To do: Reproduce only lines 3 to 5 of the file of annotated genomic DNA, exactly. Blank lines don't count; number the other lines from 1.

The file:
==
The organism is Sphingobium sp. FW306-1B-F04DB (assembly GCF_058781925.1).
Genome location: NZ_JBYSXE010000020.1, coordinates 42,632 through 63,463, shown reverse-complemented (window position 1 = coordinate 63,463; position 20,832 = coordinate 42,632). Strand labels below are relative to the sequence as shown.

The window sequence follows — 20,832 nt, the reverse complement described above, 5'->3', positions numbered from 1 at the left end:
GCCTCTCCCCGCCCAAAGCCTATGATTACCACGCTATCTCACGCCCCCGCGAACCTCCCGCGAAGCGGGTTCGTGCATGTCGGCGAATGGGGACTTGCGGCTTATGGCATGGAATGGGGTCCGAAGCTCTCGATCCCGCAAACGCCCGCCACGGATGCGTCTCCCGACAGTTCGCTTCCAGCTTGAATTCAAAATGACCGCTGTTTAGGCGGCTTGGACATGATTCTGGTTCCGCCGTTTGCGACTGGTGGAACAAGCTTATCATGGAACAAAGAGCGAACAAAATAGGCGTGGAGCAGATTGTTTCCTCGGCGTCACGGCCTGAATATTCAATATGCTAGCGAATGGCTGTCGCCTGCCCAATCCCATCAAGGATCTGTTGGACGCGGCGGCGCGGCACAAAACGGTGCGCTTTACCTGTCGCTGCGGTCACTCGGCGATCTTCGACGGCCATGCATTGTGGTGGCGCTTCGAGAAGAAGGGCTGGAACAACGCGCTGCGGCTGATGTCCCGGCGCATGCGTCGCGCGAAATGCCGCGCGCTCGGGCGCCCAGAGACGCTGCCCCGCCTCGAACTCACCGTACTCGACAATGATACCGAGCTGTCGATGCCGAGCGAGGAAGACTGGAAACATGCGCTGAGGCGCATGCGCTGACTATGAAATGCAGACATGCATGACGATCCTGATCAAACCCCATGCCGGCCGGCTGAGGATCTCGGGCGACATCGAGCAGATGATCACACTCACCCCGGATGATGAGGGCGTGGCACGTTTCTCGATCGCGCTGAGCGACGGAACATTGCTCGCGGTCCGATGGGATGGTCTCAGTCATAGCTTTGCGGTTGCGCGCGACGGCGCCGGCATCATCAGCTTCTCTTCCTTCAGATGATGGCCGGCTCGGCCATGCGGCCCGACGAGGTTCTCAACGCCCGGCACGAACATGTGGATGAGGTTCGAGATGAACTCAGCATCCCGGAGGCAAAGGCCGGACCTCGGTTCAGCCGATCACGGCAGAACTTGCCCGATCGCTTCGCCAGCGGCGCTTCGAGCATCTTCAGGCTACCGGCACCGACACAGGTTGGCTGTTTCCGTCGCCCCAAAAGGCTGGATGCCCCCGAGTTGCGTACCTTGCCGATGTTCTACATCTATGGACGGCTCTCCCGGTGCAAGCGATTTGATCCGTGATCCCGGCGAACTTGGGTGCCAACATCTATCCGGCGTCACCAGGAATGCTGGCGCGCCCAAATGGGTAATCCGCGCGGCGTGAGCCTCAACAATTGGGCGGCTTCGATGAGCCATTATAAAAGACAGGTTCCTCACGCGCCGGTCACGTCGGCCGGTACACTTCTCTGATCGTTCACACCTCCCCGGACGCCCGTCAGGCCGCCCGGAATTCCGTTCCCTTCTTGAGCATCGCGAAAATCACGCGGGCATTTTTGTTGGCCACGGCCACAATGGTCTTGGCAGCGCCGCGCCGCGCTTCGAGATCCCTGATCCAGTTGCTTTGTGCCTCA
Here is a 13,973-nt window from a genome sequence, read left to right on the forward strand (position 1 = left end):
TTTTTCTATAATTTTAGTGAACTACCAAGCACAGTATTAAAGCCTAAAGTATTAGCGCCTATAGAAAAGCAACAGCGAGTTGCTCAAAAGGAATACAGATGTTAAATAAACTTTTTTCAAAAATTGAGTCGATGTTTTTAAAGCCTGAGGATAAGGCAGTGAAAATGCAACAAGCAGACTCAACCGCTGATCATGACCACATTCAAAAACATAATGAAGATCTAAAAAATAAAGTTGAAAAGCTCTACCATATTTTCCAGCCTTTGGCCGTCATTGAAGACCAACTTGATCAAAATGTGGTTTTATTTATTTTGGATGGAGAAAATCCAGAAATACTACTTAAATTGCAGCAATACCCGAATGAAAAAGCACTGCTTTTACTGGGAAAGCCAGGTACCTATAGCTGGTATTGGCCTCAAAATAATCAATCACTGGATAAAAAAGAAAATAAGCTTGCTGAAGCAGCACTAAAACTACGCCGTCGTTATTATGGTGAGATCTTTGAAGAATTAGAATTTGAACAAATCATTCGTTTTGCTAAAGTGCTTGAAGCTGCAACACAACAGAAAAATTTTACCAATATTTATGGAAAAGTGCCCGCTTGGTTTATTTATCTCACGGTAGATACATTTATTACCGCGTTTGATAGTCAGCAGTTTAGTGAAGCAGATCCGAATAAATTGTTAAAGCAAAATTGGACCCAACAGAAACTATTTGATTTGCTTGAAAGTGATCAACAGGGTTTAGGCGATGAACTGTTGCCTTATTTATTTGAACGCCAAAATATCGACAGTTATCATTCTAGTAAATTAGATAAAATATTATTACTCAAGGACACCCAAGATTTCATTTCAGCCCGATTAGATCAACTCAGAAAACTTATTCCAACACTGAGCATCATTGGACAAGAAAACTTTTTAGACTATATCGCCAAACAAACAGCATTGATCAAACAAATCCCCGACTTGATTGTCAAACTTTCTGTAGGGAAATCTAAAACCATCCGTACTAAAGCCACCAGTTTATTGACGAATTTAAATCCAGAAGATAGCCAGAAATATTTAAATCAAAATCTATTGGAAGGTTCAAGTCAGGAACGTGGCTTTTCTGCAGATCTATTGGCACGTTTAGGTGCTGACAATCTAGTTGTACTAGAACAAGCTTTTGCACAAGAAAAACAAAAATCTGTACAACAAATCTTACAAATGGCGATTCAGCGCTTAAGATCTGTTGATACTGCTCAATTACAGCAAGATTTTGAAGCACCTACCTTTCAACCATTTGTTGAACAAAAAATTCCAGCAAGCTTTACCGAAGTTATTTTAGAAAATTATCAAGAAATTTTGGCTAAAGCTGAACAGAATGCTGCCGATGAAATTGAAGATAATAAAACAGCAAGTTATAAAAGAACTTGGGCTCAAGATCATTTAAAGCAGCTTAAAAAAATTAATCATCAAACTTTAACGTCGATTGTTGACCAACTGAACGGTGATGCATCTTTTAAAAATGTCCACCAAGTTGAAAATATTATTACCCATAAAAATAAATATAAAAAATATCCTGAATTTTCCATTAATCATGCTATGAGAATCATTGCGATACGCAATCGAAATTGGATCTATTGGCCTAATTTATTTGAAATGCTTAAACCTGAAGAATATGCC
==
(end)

The window sequence follows — 20,832 nt, the reverse complement described above, 5'->3', positions numbered from 1 at the left end:
GCCTCTCCCCGCCCAAAGCCTATGATTACCACGCTATCTCACGCCCCCGCGAACCTCCCGCGAAGCGGGTTCGTGCATGTCGGCGAATGGGGACTTGCGGCTTATGGCATGGAATGGGGTCCGAAGCTCTCGATCCCGCAAACGCCCGCCACGGATGCGTCTCCCGACAGTTCGCTTCCAGCTTGAATTCAAAATGACCGCTGTTTAGGCGGCTTGGACATGATTCTGGTTCCGCCGTTTGCGACTGGTGGAACAAGCTTATCATGGAACAAAGAGCGAACAAAATAGGCGTGGAGCAGATTGTTTCCTCGGCGTCACGGCCTGAATATTCAATATGCTAGCGAATGGCTGTCGCCTGCCCAATCCCATCAAGGATCTGTTGGACGCGGCGGCGCGGCACAAAACGGTGCGCTTTACCTGTCGCTGCGGTCACTCGGCGATCTTCGACGGCCATGCATTGTGGTGGCGCTTCGAGAAGAAGGGCTGGAACAACGCGCTGCGGCTGATGTCCCGGCGCATGCGTCGCGCGAAATGCCGCGCGCTCGGGCGCCCAGAGACGCTGCCCCGCCTCGAACTCACCGTACTCGACAATGATACCGAGCTGTCGATGCCGAGCGAGGAAGACTGGAAACATGCGCTGAGGCGCATGCGCTGACTATGAAATGCAGACATGCATGACGATCCTGATCAAACCCCATGCCGGCCGGCTGAGGATCTCGGGCGACATCGAGCAGATGATCACACTCACCCCGGATGATGAGGGCGTGGCACGTTTCTCGATCGCGCTGAGCGACGGAACATTGCTCGCGGTCCGATGGGATGGTCTCAGTCATAGCTTTGCGGTTGCGCGCGACGGCGCCGGCATCATCAGCTTCTCTTCCTTCAGATGATGGCCGGCTCGGCCATGCGGCCCGACGAGGTTCTCAACGCCCGGCACGAACATGTGGATGAGGTTCGAGATGAACTCAGCATCCCGGAGGCAAAGGCCGGACCTCGGTTCAGCCGATCACGGCAGAACTTGCCCGATCGCTTCGCCAGCGGCGCTTCGAGCATCTTCAGGCTACCGGCACCGACACAGGTTGGCTGTTTCCGTCGCCCCAAAAGGCTGGATGCCCCCGAGTTGCGTACCTTGCCGATGTTCTACATCTATGGACGGCTCTCCCGGTGCAAGCGATTTGATCCGTGATCCCGGCGAACTTGGGTGCCAACATCTATCCGGCGTCACCAGGAATGCTGGCGCGCCCAAATGGGTAATCCGCGCGGCGTGAGCCTCAACAATTGGGCGGCTTCGATGAGCCATTATAAAAGACAGGTTCCTCACGCGCCGGTCACGTCGGCCGGTACACTTCTCTGATCGTTCACACCTCCCCGGACGCCCGTCAGGCCGCCCGGAATTCCGTTCCCTTCTTGAGCATCGCGAAAATCACGCGGGCATTTTTGTTGGCCACGGCCACAATGGTCTTGGCAGCGCCGCGCCGCGCTTCGAGATCCCTGATCCAGTTGCTTTGTGCCTCA
Here is a 13,973-nt window from a genome sequence, read left to right on the forward strand (position 1 = left end):